Would America dare to bring down a Chinese bank?

China's Vice Premier He Lifeng (R) and US Treasury Secretary Janet Yellen shake hands before a meeting at the Guangdong Zhudao. (Photo: AFP)
China's Vice Premier He Lifeng (R) and US Treasury Secretary Janet Yellen shake hands before a meeting at the Guangdong Zhudao. (Photo: AFP)


  • Janet Yellen promises sanctions for those supporting Vladimir Putin’s war.

If any politician has the demeanour to ease tensions with Beijing, it is Janet Yellen. America’s treasury secretary comes across as a twinkly eyed professor, rather than a foreign-policy hawk. Sure enough, she used a recent trip to China, which ended on April 9th, to praise the “stronger footing" that Sino-American relations are now on compared with a year ago. Ms Yellen was not merely there to extend an olive branch, however. She also carried a warning for China’s banks: those that help “channel military or dual-use goods to Russia’s defence-industrial base expose themselves to the risk of US sanctions".

Ms Yellen’s warning marks the latest escalation in America’s financial war with Russia. Since Vladimir Putin’s invasion of Ukraine in February 2022, lawmakers in Washington have issued sanctions on nearly 3,600 Russian targets, according to Castellum.AI, a compliance firm. Allies, especially in Europe, have issued many more. Central-bank reserves have been frozen and exports of military goods banned. SWIFT, a messaging service used by 11,500 banks to make around $35trn-worth of cross-border payments a day, has banned some of Russia’s biggest banks. Yet none of this has stopped Russia from outproducing the West in artillery shells, holding its frontline and gearing up for a big push.

One reason Russia’s defence industry has held firm is that, although America and allies have tried to cripple it, others have not. Many countries, including big ones such as China and India, and financial hubs such as the United Arab Emirates, want to stay out of the fight. Hence the weapon Ms Yellen is now brandishing: sanctions on not just Russian firms, but banks anywhere in the world that aid them.

Such measures can be devastatingly effective. In 2018 America’s Treasury announced it was considering designating ABLV Bank in Latvia a money-laundering concern for helping North Korea to dodge sanctions. Out of fear of being designated similarly, other institutions began withdrawing funds from ABLV en masse, and the bank collapsed within days. Milder secondary sanctions have been used to cut Iranian firms out of the global financial system, by levelling huge fines against foreign banks that deal with them.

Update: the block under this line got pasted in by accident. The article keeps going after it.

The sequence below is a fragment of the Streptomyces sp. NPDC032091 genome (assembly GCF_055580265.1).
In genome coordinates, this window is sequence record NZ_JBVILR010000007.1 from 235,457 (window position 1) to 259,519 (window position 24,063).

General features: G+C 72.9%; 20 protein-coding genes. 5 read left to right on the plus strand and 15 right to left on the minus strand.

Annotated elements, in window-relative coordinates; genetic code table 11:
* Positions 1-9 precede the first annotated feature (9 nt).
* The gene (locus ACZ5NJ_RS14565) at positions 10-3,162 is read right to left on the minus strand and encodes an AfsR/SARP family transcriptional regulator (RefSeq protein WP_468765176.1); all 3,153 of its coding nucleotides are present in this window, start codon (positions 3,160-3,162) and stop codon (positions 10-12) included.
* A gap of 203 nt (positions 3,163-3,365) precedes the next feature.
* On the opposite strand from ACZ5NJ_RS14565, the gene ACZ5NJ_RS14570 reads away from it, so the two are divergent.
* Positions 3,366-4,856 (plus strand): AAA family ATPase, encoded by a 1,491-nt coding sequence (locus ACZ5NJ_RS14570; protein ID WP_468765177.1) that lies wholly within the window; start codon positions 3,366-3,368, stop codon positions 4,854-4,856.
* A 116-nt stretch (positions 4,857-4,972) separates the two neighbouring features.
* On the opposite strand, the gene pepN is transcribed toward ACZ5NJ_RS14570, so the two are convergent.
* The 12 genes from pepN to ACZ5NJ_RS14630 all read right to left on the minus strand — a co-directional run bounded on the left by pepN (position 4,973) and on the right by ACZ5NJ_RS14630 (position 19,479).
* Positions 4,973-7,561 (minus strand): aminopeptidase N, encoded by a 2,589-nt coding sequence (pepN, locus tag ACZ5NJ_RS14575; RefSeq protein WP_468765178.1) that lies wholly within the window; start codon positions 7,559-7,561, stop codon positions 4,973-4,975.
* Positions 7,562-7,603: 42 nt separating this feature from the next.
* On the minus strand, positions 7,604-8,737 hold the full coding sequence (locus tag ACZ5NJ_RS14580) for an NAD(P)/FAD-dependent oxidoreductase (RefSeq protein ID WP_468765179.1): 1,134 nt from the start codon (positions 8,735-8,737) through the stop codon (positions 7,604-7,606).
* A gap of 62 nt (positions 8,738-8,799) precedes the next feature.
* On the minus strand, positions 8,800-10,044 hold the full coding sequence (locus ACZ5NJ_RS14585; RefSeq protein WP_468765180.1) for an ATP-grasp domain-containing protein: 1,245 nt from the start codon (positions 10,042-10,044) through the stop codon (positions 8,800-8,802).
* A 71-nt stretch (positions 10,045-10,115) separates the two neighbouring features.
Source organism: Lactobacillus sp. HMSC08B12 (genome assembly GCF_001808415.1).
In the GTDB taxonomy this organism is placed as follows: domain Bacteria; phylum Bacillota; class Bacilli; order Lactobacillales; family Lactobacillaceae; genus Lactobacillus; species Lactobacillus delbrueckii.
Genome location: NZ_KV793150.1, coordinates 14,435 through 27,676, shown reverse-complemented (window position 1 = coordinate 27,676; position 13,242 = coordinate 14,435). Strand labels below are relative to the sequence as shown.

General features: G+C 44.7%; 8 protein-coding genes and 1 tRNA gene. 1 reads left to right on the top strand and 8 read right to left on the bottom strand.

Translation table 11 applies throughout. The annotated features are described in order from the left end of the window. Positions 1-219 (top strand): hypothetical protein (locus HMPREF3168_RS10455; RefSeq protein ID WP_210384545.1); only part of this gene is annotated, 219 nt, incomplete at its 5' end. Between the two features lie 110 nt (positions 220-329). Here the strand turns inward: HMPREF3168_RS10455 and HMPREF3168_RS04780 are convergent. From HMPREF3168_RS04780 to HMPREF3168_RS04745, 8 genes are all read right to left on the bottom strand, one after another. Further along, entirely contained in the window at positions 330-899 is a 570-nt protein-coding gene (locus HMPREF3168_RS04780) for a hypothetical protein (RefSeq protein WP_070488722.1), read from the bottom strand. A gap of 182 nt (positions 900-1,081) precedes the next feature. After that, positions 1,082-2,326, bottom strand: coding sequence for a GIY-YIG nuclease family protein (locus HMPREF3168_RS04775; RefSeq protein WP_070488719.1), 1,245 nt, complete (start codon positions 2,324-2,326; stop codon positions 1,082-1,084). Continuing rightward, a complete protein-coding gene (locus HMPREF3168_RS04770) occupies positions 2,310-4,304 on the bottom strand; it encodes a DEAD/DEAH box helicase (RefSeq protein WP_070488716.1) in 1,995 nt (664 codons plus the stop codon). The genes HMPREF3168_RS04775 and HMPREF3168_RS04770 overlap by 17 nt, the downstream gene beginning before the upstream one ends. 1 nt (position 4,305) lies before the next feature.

America owes this extraterritorial reach to the role its currency, and hence its banking system, plays in international finance. The ultimate threat against foreign banks that refuse to comply is that they lose the ability to clear dollar transactions, which must eventually be processed by those with accounts at the Federal Reserve. Such is the dollar’s dominance in trade, cross-border payments and capital markets that this in effect banishes the victim from the global financial system.

And so America can get foreign banks to enforce its sanctions, even if their own governments do not. Its efforts to do so are far from perfect: private outfits that are friendly to Iran, for instance, might be happy to risk losing access to dollars in return for the chance to carry on doing business there. But even they—or, say, a small Chinese bank—might think twice about risking the same treatment as ABLV. Since the White House issued an executive order in December authorising the Treasury to go after those aiding Russian defence firms, Chinese banks have reportedly been pruning their relationships with such clients.

The trouble is that America’s allies loathe this sort of behaviour. Its reimposition of secondary sanctions on Iran in 2018 annoyed European Union officials so much they started searching for ways to keep financial channels open without recourse to the dollar. For the Treasury to throw its weight around similarly in Beijing, where politicians are rather less friendly, is a much greater provocation—especially given the “no limits" partnership China declared with Russia in February 2022.

Europe’s response in 2018 highlights the graver problem with secondary sanctions: they prompt other countries to devise workarounds that ultimately erode America’s influence. The eu’s attempt was a damp squib, but since 2015 China has been promoting CIPS, an alternative payment network to SWIFT that lies beyond the Treasury’s reach and now has more than 1,500 members. That figure has doubled since 2018 and, according to LeaveRussia, a Ukrainian campaign group, includes around 30 Russian banks.

Banishment from the dollar clearing system, in other words, is less of a punishment than it once was. And it seems Ms Yellen’s emollient tone in Beijing could only do so much. As she prepared to leave, another visitor was arriving. It was Sergei Lavrov, Russia’s foreign minister—to discuss, among other things, Eurasian security and how to oppose hegemonism.

© 2024, The Economist Newspaper Limited. All rights reserved. From The Economist, published under licence. The original content can be found on www.economist.com

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